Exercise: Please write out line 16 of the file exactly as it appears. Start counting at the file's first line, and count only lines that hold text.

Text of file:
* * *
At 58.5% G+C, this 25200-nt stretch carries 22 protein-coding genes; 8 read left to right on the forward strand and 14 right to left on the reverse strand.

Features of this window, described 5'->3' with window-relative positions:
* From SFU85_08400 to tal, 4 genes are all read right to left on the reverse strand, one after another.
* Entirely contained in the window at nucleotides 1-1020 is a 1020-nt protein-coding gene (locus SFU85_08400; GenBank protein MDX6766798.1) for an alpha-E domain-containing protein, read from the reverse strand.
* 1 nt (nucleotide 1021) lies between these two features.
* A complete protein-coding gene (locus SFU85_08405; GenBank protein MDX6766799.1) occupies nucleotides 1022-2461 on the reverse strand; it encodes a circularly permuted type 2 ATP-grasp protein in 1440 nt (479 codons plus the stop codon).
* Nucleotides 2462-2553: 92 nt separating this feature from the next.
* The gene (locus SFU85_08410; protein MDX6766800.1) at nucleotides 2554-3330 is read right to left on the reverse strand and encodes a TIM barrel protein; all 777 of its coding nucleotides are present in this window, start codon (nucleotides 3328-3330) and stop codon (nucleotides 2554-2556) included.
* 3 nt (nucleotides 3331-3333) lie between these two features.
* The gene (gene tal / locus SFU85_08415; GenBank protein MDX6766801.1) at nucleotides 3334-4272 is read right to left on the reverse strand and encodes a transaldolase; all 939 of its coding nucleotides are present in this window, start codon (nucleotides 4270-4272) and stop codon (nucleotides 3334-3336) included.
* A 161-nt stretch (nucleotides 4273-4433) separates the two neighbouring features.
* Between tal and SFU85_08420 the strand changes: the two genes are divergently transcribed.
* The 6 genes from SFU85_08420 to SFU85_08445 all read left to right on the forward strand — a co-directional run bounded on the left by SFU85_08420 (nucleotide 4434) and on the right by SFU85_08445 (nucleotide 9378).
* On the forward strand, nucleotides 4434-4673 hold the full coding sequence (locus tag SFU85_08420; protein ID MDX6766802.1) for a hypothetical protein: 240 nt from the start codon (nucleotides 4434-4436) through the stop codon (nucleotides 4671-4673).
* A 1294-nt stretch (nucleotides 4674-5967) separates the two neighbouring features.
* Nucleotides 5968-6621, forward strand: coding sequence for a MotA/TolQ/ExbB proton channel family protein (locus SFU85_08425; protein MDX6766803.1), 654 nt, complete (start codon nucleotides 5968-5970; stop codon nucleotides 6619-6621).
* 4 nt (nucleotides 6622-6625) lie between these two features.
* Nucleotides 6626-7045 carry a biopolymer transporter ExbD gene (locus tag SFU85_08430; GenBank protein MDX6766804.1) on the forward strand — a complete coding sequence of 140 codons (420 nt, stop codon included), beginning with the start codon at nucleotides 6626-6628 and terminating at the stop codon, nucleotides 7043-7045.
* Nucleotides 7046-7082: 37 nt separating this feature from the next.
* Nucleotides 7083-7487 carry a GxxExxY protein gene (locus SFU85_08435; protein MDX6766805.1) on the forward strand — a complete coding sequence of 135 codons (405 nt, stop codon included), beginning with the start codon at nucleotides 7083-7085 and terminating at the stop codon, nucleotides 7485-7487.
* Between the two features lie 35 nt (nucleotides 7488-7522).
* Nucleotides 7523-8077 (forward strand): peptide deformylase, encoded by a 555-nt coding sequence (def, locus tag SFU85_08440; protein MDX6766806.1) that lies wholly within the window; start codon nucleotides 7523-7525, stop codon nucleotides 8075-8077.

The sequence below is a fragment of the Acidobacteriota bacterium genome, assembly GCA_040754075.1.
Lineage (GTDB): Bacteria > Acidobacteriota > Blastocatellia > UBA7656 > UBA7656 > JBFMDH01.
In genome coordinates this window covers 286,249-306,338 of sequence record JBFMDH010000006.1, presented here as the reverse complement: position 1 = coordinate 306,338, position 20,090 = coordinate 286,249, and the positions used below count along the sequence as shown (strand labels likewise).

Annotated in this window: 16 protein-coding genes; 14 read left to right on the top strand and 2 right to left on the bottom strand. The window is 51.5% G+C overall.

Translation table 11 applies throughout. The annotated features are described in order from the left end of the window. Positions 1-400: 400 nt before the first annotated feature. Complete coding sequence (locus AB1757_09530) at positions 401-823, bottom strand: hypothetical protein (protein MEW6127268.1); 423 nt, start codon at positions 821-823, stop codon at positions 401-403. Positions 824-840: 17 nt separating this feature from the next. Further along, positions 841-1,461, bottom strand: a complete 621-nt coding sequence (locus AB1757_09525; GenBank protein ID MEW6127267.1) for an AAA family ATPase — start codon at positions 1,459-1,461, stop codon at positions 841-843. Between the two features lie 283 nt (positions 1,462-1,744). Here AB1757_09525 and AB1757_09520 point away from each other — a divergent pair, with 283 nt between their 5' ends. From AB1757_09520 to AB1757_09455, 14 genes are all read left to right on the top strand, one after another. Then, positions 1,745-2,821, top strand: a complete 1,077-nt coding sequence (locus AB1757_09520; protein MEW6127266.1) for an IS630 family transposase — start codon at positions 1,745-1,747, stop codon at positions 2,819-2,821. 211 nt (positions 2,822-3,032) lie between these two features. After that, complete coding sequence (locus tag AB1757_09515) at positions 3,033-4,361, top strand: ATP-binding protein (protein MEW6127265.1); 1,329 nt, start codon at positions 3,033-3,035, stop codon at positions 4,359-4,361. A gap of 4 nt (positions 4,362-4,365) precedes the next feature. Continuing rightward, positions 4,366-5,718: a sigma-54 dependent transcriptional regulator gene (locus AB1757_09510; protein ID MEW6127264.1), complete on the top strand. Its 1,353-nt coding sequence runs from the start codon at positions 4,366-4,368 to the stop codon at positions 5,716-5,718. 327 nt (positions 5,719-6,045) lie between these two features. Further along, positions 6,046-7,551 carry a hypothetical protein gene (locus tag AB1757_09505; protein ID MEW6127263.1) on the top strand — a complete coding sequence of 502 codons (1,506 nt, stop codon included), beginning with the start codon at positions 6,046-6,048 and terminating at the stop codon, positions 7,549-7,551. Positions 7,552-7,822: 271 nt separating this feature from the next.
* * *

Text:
* Nucleotides 5968-6621, forward strand: coding sequence for a MotA/TolQ/ExbB proton channel family protein (locus SFU85_08425; protein MDX6766803.1), 654 nt, complete (start codon nucleotides 5968-5970; stop codon nucleotides 6619-6621).